Hogan Judgment Report
Judgment Is About Making Good Decisions
The Hogan Judgment Report draws on this powerful new assessment and provides an in-depth description of participants’ information-processing style, decision-making approach, decision-making style, reactions to feedback, and openness to feedback and coaching. Good judgment involves being willing to acknowledge and fix bad decisions, and learn from experience. Armed with this powerful knowledge, participants can improve their decision-making and judgment.
JUD Quick Facts
ASSESSMENTS USED Judgement
CERTIFICATION REQUIRED YES
** The Judgment assessment has 3 sections: a timed (10 minutes) 15 item section measuring numerical ability, a timed (2 minutes) 48 item section measuring verbal ability, and an untimed section on how information is used.
The first to combine cognitive ability, bright- and dark-side personality, and values, the Hogan Judgment assessment consists of two brief measures related to verbal and numerical reasoning, three independent scales that assess non-cognitive attributes that influence how an individual approaches decisions, and an assessment of post-decision reactions, including responses to negative feedback.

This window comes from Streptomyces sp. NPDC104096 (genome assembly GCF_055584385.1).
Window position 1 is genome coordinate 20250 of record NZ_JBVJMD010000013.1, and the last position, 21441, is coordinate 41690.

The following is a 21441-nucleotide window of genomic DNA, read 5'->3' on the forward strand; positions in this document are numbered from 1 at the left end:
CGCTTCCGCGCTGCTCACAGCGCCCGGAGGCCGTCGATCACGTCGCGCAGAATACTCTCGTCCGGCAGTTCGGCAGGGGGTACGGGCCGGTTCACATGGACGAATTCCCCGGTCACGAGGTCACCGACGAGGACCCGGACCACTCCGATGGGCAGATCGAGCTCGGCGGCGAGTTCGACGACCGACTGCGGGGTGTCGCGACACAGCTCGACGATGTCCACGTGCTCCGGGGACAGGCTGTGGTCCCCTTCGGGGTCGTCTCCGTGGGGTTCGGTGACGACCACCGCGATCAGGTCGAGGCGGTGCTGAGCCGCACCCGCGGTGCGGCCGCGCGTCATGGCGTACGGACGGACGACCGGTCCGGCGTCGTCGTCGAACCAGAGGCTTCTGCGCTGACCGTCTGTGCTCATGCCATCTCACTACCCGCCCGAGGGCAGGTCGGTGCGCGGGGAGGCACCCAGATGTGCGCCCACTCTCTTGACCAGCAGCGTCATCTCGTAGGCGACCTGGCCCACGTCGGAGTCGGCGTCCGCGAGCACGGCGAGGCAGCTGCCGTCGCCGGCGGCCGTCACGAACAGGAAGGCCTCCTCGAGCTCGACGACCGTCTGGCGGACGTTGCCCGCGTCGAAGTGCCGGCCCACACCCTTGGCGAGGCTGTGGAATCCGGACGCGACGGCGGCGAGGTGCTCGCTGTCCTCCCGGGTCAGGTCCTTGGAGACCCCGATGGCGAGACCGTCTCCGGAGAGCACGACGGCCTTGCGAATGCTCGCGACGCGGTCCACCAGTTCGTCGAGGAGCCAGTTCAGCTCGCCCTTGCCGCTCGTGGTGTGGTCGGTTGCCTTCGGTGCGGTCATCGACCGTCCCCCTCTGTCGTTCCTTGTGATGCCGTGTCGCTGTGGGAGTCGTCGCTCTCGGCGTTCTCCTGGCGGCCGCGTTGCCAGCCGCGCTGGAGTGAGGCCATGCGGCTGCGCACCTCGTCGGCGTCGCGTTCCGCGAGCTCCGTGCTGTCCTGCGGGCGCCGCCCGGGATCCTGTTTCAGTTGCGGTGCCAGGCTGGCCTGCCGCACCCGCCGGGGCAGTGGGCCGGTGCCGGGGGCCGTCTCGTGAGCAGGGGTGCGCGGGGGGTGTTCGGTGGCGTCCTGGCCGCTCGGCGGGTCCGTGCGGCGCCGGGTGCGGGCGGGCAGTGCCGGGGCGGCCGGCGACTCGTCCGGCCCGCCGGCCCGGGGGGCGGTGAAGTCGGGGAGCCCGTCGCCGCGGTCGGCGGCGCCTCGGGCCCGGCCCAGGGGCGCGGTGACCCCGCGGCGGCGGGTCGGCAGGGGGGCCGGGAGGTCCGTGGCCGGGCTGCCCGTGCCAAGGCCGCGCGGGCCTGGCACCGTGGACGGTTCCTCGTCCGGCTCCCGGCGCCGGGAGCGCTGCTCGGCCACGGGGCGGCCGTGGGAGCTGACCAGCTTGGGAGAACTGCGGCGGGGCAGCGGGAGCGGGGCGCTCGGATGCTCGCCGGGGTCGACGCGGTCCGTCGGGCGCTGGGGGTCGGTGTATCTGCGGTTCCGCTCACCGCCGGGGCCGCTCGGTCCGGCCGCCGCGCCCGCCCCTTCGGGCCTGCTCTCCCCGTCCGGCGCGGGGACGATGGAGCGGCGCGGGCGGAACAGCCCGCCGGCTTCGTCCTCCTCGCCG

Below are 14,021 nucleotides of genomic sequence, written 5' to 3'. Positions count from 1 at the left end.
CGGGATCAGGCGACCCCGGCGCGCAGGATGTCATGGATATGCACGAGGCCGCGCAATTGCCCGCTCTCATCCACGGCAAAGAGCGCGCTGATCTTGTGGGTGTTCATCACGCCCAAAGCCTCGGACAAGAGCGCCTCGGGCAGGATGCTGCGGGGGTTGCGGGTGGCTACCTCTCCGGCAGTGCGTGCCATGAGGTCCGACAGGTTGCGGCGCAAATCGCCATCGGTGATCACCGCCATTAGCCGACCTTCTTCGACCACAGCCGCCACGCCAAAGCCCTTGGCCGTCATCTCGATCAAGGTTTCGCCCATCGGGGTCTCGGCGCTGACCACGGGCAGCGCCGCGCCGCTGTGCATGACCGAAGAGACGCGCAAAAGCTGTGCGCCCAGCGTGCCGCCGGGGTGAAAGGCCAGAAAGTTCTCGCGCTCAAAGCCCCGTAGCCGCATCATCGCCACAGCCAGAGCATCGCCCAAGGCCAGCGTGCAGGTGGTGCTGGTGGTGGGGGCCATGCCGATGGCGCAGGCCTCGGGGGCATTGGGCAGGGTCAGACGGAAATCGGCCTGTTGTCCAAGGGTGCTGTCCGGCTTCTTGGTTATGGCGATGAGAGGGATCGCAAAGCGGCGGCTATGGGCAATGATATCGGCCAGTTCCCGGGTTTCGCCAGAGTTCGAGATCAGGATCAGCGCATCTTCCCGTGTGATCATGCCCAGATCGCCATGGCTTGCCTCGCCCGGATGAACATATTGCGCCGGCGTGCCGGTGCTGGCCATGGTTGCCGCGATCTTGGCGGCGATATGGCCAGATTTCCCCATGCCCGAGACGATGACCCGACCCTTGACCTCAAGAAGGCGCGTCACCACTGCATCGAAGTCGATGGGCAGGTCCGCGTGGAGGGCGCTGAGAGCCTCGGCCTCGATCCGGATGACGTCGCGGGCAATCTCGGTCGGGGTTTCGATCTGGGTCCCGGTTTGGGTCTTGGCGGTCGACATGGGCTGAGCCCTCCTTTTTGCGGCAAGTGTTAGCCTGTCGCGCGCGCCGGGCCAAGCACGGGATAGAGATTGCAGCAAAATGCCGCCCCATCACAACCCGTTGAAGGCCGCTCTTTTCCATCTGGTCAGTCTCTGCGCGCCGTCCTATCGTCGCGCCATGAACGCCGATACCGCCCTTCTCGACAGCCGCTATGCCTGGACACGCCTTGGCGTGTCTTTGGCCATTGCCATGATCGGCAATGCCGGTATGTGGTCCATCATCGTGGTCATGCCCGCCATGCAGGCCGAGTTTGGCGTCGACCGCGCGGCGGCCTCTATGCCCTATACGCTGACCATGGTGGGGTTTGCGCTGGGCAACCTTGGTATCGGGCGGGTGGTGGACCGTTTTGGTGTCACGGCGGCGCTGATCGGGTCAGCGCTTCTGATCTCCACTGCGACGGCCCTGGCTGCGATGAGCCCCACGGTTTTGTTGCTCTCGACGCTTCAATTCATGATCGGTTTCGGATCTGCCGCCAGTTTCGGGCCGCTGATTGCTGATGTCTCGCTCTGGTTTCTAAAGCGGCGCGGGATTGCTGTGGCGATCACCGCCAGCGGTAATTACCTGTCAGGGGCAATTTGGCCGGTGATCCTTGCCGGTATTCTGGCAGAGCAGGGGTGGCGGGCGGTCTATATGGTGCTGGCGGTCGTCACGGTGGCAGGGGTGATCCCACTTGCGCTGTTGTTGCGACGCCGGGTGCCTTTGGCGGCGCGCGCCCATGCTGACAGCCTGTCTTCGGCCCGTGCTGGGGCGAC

Real decision-making is rapid, biased, and subconscious. And we rationalize our decisions after the fact. Having good judgment mostly concerns fixing (or not repeating) bad decisions.
MORE THAN IQ? It’s clear that some people have better judgment than others. But what sets them apart? Although most people would say intelligence, that doesn’t account for the abundance of very smart people who continually make very bad decisions.
The Hogan Judgment Model separates judgment into three distinct areas:
How quickly you process complex information affects your decisions. Some people prefer to think in terms of words and images, and some people prefer to think in terms of numbers and symbols.
DECIDE: How you make decisions
Your personality determines the bias in your decision-making process, whether it’s avoiding threats vs. seeking rewards, thinking tactically vs. thinking strategically, or relying on data vs. trusting your gut.
ADAPT: How you react to decisions
At some point, you’ll make a bad decision. Will you accept the blame and change course, or will you double down? What you do next will determine the course of your career, and perhaps your company.